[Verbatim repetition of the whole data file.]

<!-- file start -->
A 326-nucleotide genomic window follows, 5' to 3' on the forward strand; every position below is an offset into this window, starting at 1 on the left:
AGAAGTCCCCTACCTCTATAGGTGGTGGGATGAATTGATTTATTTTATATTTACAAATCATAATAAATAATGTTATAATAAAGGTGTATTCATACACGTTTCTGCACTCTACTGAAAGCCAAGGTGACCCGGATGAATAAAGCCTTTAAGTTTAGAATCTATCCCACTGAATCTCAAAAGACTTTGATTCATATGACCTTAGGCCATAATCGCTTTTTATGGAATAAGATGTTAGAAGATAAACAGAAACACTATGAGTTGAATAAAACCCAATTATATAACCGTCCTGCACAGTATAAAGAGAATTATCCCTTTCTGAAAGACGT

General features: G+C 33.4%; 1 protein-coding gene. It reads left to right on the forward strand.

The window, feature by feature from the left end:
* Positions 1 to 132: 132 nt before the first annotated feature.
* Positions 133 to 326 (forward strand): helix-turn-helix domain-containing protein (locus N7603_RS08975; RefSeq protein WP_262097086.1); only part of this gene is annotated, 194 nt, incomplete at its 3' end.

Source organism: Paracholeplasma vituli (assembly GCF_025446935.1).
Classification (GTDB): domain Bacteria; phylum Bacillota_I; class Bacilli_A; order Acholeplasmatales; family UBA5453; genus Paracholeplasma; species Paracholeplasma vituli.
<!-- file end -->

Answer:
A 326-nucleotide genomic window follows, 5' to 3' on the forward strand; every position below is an offset into this window, starting at 1 on the left:
AGAAGTCCCCTACCTCTATAGGTGGTGGGATGAATTGATTTATTTTATATTTACAAATCATAATAAATAATGTTATAATAAAGGTGTATTCATACACGTTTCTGCACTCTACTGAAAGCCAAGGTGACCCGGATGAATAAAGCCTTTAAGTTTAGAATCTATCCCACTGAATCTCAAAAGACTTTGATTCATATGACCTTAGGCCATAATCGCTTTTTATGGAATAAGATGTTAGAAGATAAACAGAAACACTATGAGTTGAATAAAACCCAATTATATAACCGTCCTGCACAGTATAAAGAGAATTATCCCTTTCTGAAAGACGT

General features: G+C 33.4%; 1 protein-coding gene. It reads left to right on the forward strand.

The window, feature by feature from the left end:
* Positions 1 to 132: 132 nt before the first annotated feature.
* Positions 133 to 326 (forward strand): helix-turn-helix domain-containing protein (locus N7603_RS08975; RefSeq protein WP_262097086.1); only part of this gene is annotated, 194 nt, incomplete at its 3' end.

Source organism: Paracholeplasma vituli (assembly GCF_025446935.1).
Classification (GTDB): domain Bacteria; phylum Bacillota_I; class Bacilli_A; order Acholeplasmatales; family UBA5453; genus Paracholeplasma; species Paracholeplasma vituli.